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Please tell us about yourself, your background, and your main photography specialty.

My name’s Nicholas but people call me Nico. I was raised in France but I’m half half. I’m a trained chef, background in sales and marketing in hotels.

I try not to specialise too much, I’m mostly an urban photographer focusing on London but I practice street photography anywhere. I also have a big interest and love for nature so wildlife and macro photography inspire me.

What are all the components of your online presence now? (personal site, social media, other profiles)

My website (since 2010) is the core of my online presence, my blog attracts large volumes, a big part through search, supported by social media mostly Twitter and Instagram. The rest is too time-consuming for me to be able to focus on it.

How do you balance photography work between commercial/assignment and personal projects?

It’s all interwoven. I try to focus on my personal projects first, these usually attract commercial work.

I try to let people find me rather than beg for work. That results in work I feel chosen for because of my personal photography.

What has been your business’s biggest challenge and how did you overcome it?

Getting work is a challenge always, so to overcome it I work relentlessly publishing new content to attract more visits.

Meanwhile, I also try to get my work published as much as possible to raise awareness. I try not to panic and remain confident, positive vibes and mental attitude are key.

You reap what you sow.

Where is the photography industry going, in your opinion? And what can photographers in your niche do to differentiate themselves?

It’s increasingly competitive due to the democratisation of photography through mobile phones. I think the days of a photographer thinking they can survive on only one niche are past.

I try offer a variety of services, from dating profile photography, to events, commercial work for brands, etc… Even website design, social media tutoring… Teaching…

You’re well known for creating awesome “moving images” (cinemagraphs and time-lapses). Why do you enjoy creating them, and why should other photographers embrace this idea?

I used to enjoy creating them, not so much anymore. I’m returning to pure photography. Cinemagraphs and timelapse mean too much time in front of a computer post-processing… not enough out shooting.


They are fun don’t get me wrong but these days like many things, people have caught-up, many produce sub-par stuff and brands would rather pay near to nothing and have poor quality video loops which don’t loop well or aren’t well executed. I see it over and over again, brands posting cinemagraphs and I tell myself “Oh dear… You should have hired me…”

At what point in your career did you start using a website and what effects did the websites have on your business so far?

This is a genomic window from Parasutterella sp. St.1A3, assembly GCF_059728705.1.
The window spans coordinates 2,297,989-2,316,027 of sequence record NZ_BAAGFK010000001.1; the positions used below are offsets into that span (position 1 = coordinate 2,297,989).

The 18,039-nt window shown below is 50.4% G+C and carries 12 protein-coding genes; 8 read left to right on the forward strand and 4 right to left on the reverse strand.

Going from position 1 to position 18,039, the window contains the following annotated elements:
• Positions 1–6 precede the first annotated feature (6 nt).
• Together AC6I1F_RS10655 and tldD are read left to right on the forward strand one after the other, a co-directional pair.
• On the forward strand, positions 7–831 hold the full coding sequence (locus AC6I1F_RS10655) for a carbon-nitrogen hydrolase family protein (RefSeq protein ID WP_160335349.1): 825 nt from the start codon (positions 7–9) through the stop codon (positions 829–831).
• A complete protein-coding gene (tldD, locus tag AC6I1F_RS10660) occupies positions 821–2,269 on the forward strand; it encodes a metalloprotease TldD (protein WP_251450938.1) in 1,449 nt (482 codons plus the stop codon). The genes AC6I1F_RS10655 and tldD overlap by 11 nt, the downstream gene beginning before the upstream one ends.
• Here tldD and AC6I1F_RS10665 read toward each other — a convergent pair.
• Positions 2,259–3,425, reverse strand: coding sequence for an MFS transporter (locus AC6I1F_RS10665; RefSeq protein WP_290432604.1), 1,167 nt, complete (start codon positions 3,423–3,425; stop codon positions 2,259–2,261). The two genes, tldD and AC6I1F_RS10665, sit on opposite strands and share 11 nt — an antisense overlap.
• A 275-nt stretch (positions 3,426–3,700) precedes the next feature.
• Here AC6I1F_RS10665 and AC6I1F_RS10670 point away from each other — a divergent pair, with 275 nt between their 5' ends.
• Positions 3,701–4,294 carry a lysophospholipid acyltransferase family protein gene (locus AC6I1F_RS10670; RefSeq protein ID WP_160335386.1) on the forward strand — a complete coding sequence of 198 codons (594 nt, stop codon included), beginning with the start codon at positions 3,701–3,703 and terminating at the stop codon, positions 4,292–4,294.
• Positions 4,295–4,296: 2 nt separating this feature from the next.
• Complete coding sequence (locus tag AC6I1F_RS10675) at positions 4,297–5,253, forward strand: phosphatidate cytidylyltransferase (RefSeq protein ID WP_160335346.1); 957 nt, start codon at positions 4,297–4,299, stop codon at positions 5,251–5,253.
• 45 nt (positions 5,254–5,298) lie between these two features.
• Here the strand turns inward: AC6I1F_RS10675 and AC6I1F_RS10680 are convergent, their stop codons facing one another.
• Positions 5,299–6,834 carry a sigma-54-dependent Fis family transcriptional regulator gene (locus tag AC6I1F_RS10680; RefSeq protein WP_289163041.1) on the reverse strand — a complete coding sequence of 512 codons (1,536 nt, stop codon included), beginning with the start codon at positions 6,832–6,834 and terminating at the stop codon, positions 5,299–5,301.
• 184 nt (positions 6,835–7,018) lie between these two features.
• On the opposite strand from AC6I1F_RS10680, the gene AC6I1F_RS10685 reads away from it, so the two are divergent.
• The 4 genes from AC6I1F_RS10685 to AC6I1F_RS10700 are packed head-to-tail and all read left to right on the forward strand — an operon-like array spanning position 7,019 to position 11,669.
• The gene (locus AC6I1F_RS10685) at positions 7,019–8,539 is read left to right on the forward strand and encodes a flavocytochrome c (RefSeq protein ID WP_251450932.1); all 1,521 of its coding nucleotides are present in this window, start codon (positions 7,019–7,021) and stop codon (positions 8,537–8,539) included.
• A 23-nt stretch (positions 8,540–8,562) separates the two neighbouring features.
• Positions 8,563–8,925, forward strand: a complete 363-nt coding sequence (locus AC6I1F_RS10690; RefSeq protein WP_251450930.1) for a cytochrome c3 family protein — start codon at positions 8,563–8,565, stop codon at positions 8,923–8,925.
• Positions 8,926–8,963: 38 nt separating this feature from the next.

I launched my website in 2010 very early on in my career, 2 years after I began shooting.

I knew my photography needed a dedicated home for credibility. IG is nice but a website is what tells people you mean business.

What social media platforms do you use, and how do you find time to manage these accounts? How have they helped your business so far?

I struggle finding the time so I limit myself so not to spread myself too thinly. I only use IG (auto-post on FB), Twitter and a little Youtube really just to host my tutorial videos for the blog.

They help a lot but again, I think it is unwise to focus only on them, they can change their algorithm overnight and seriously mess-up your engagement. A website is more reliable even if you still rely on Google’s algorithm, I find it more fair.

What role does your blog play in your business? Has it helped you in any way?

Absolutely key to it. It attracts thousands of readers weekly. It is what gives me the ability to share my voice to those who want to hear it.

I try to inspire and educate budding photographers. I’ve given up trying to appeal to pros as often they are too set in their ways to truly want to learn and more often than not they will find a way to be negative.

How do you manage your time to write for your blog regularly?

I write fast. I try publish twice a week. I make time since if you don’t, it sends Google signals that you’re not really a good blog for people to follow.

It’s at the moment the number one thing I do, focus on my blog. This is what brings me business and gets my name seen.

How difficult was it to get featured in popular magazines as you did?

It is difficult since all photography magazines are highly solicited by many talented photographers. So you need solid work and an ability to network and reach out to people in a polite way, getting your message across quickly (as people are in a rush). It’s an art for sure!